The Forex Week In Review

The Forex Week In Review

Forex markets this week took a breather from the recent volatility that we’ve seen as they settled into their regular post-NFP lull. The lack of action however was not linked to a lack of data as we had some key events on deck this week with both the Bank of Canada and Bank of England delivering their April rate decisions. These meetings however were seen as non-events with both banks largely expected to keep rates on hold and maintain the tone of their recent meetings. Key developments ahead of these meetings were the continued upside in Oil, as Crude broke back above the $40 mark, and a surprise uptick in UK CPI , with core jumping the most since 2014. Alongside these events we also had US CPI, which printed slightly below expectations, and Australian Unemployment which showed a further strengthening of the domestic labour market.

Markets now look ahead to key data next week with the ECB Rate Decision on Thursday the headline event alongside a raft of earnings and employment data from the UK.

Overview

  • USD The US Dollar made its way higher this week, despite yet further disappointing data, supported by comments from a raft of Fed members who continue to argue the case for continuing the path to normalisation amidst growing inflation and a stronger economy. Data however si still failing to support this view with March Retail Sales printing well below expectations and March CPI missing the mark also.
  • EUR The Euro softened this week on light flows ahead of next week’s ECB meeting. A disappointing EuroZone Industrial Production print for March weighed on rate though a better than expected March CPI print stemmed the flow. Traders not expecting too much from the ECB’s first meeting since the the introduction of a second TLTRO package , but will be keen to hear the banks assessment of developments since .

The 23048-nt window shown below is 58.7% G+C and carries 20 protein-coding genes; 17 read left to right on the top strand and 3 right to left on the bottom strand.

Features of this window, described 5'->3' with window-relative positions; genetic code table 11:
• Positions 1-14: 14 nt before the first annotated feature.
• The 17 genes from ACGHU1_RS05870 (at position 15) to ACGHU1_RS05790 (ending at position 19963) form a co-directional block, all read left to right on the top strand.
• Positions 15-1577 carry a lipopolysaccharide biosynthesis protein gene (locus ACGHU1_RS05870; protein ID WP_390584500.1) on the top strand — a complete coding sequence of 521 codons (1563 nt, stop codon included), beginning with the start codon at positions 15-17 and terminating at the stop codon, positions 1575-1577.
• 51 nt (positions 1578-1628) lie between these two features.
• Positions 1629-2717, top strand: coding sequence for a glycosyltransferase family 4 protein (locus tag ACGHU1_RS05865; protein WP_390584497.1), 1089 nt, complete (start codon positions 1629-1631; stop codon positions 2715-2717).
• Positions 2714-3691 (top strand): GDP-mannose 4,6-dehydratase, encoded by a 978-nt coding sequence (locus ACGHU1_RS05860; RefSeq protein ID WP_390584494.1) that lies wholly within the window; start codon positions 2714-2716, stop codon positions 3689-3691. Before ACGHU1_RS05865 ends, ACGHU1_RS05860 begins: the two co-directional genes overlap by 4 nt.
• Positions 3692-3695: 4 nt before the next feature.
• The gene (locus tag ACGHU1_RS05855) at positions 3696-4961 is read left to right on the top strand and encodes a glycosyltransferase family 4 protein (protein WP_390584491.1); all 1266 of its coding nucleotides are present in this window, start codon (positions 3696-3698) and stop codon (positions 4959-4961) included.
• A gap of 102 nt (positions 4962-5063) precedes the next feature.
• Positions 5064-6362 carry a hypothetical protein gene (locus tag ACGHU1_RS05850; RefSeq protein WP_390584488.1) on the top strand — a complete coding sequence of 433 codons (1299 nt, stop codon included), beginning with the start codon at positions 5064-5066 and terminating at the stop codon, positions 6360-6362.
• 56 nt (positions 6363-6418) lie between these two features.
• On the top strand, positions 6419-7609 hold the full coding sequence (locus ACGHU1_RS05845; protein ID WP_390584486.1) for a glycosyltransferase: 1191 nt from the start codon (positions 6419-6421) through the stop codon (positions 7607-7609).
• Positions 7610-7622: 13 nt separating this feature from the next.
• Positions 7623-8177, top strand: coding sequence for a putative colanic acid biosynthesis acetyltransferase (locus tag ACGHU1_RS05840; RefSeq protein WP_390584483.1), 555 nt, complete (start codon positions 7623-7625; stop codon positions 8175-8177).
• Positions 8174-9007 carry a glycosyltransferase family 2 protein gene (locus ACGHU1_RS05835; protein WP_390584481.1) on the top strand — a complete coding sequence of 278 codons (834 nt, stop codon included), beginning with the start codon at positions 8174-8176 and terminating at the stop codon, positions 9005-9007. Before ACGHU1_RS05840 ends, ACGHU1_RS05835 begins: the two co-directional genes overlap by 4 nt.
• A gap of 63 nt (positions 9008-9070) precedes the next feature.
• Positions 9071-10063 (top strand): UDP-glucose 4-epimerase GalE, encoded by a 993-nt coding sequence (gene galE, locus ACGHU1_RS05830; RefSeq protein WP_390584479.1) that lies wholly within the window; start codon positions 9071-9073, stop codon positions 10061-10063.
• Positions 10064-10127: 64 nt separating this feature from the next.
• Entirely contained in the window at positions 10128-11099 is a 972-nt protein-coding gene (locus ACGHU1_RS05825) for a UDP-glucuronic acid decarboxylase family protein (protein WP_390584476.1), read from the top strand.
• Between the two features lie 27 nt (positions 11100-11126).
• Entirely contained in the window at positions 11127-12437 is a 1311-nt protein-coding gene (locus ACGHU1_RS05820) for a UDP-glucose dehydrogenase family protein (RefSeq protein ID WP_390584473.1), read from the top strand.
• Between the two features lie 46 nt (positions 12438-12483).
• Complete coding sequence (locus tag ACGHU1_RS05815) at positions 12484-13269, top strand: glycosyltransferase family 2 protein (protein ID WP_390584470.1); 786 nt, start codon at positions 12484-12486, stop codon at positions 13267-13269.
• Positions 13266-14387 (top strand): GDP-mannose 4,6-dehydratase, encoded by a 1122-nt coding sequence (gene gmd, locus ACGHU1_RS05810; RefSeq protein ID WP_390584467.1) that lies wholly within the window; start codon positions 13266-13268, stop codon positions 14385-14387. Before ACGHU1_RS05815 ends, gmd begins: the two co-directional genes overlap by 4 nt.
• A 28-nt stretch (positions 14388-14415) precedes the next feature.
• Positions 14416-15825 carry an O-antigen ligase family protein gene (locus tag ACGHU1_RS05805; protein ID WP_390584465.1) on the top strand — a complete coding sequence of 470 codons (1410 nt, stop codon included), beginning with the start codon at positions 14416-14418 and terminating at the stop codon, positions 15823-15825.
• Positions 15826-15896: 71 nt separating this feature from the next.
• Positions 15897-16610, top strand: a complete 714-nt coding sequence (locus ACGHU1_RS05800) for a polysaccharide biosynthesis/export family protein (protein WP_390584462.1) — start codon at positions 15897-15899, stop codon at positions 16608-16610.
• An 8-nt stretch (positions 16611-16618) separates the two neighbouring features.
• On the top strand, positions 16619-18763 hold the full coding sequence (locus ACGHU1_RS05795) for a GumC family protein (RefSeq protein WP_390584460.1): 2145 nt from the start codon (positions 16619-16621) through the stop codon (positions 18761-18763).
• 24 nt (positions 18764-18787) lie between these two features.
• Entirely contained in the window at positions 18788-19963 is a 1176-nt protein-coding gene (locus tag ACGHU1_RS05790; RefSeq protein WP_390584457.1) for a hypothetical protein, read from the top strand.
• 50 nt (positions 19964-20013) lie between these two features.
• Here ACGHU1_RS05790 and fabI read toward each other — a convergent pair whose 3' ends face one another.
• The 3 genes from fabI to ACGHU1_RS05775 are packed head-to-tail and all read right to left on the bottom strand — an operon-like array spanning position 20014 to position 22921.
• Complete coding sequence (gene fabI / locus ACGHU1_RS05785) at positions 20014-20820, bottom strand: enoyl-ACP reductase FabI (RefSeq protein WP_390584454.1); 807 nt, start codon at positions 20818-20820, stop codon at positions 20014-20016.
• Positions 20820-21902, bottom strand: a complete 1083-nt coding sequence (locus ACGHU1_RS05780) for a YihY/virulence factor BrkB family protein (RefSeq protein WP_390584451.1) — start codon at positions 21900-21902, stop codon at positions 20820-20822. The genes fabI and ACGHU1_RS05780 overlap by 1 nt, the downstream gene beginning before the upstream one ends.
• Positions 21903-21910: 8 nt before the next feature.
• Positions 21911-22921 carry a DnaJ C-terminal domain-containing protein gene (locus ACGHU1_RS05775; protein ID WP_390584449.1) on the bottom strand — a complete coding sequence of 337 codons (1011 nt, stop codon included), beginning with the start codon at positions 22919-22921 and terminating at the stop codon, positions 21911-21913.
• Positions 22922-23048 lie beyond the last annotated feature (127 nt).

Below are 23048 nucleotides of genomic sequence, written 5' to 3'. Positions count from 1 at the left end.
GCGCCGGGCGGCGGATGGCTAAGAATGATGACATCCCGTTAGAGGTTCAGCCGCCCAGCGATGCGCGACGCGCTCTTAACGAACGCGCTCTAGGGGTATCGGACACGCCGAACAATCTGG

• GBP In their April rates meeting the Bank Of England voting unanimously to keep rates on hold at current 0.50% levels citing potential risk to Q1 growth from the forthcoming EU referendum which they also say is making data harder to interpret and as such will be reacting more cautiously than normal. On the plus side the bank did note that the combination of stronger Oil and weaker Sterling is likely to stoke inflation and that disappointing US GDP is mitigated by a shrinking Chinese risk.
  • JPY The Japanese Yen was broadly weaker this week experiencing diminished safe-haven demand as risk-appetite recovered over the week with the Nikkei seeing its biggest weekly gain since October 2014. Focus remains on the BOJ’s upcoming April meeting with markets gauging the likelihood of further easing from the bank in the wake of a raft of official commentary recently.
  • AUD A recovery in risk appetite this week added support for the Australian Dollar which was also bolstered by strong domestic jobs data. Australian Unemployment rate in March ticked down to 5.7% against expectations of 5.9% showing continued resilience in the domestic labour market. Despite continued strength, traders are wary of potential RBA intervention into these higher levels.
  • CAD A return to strength in Oil prices this week has added continued support for the Canadian Dollar. The BOC kept rates on-hold at their April meeting though the accompanying statement was less neutral than last time with the bank saying weaker global growth, a less favourable US outlook and shrinking business investment would drive the economic outlook lower if not for the boost from the government’s fiscal stimulus.